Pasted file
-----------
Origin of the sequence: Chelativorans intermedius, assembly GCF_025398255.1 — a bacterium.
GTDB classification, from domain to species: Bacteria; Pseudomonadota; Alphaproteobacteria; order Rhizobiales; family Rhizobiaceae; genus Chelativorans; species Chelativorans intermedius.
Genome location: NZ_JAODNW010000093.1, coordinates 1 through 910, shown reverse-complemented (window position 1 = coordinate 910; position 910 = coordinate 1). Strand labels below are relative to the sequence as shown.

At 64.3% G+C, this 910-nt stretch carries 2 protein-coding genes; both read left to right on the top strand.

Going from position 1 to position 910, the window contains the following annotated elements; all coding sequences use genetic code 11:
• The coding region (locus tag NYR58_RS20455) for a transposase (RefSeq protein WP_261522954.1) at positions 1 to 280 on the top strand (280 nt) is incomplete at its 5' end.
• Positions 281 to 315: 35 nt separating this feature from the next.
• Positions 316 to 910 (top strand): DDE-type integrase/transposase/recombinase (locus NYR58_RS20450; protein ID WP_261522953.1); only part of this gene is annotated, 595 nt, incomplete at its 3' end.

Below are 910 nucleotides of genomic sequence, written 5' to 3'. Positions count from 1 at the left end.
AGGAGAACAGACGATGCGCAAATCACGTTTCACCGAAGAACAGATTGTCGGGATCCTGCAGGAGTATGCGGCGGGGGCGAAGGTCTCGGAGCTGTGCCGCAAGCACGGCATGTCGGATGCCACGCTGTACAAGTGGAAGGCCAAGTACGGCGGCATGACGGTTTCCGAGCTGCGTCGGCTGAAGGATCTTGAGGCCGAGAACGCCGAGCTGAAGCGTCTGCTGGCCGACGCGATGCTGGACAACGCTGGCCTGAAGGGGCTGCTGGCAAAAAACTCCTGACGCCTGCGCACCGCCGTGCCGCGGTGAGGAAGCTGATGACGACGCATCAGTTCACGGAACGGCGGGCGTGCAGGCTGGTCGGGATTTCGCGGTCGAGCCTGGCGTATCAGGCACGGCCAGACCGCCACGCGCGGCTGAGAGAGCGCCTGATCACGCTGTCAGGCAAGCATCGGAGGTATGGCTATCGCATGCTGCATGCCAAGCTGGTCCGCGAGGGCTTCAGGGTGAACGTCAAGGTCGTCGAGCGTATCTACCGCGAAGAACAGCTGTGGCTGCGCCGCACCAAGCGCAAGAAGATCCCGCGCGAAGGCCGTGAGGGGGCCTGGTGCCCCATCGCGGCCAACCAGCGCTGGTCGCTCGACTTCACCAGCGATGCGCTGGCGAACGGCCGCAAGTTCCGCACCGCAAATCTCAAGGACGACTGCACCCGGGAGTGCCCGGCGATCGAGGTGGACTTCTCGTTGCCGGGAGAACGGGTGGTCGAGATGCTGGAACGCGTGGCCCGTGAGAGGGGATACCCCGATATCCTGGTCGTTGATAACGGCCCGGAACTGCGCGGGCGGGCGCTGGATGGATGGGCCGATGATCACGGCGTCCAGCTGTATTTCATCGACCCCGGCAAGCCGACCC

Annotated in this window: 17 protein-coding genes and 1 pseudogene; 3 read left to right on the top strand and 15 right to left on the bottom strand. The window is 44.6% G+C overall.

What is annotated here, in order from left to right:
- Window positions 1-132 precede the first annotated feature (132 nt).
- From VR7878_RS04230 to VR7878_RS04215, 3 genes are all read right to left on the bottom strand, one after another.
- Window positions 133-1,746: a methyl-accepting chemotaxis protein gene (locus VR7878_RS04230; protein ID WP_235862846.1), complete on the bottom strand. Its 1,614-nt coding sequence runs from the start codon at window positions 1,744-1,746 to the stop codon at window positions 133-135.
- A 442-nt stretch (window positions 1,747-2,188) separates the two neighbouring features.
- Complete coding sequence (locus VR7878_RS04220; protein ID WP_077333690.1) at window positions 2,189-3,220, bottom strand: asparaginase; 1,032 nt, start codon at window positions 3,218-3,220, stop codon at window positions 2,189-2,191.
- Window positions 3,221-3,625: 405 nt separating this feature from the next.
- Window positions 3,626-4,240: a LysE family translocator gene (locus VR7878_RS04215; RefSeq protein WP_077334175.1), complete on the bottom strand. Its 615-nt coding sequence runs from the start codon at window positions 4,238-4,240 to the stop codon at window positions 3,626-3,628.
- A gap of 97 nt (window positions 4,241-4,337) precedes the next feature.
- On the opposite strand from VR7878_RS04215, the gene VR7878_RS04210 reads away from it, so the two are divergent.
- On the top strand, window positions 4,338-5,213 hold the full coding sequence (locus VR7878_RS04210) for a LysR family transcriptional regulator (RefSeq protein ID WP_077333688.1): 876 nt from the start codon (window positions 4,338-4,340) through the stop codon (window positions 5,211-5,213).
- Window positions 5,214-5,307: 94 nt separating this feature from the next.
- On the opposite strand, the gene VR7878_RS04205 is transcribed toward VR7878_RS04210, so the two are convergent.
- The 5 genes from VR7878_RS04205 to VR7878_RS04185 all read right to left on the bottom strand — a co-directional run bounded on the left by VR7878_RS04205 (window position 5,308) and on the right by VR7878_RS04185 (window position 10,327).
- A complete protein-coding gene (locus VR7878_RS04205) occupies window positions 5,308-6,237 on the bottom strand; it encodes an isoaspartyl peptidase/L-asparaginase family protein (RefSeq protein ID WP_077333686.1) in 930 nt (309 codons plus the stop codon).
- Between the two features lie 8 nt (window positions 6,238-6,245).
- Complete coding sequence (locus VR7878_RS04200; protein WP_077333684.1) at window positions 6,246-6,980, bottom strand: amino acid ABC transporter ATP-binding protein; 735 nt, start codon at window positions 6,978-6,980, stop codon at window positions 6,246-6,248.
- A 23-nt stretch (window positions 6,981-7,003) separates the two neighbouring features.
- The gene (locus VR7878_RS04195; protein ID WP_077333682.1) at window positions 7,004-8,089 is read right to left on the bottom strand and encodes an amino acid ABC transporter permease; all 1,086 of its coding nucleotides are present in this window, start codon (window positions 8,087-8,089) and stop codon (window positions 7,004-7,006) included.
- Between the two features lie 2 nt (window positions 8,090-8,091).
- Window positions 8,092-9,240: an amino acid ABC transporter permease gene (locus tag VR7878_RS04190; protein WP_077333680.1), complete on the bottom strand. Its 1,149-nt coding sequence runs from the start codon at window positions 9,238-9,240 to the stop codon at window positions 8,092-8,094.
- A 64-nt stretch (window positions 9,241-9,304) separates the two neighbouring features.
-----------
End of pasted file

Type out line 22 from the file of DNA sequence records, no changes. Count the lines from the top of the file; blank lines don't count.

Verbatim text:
- On the top strand, window positions 4,338-5,213 hold the full coding sequence (locus VR7878_RS04210) for a LysR family transcriptional regulator (RefSeq protein ID WP_077333688.1): 876 nt from the start codon (window positions 4,338-4,340) through the stop codon (window positions 5,211-5,213).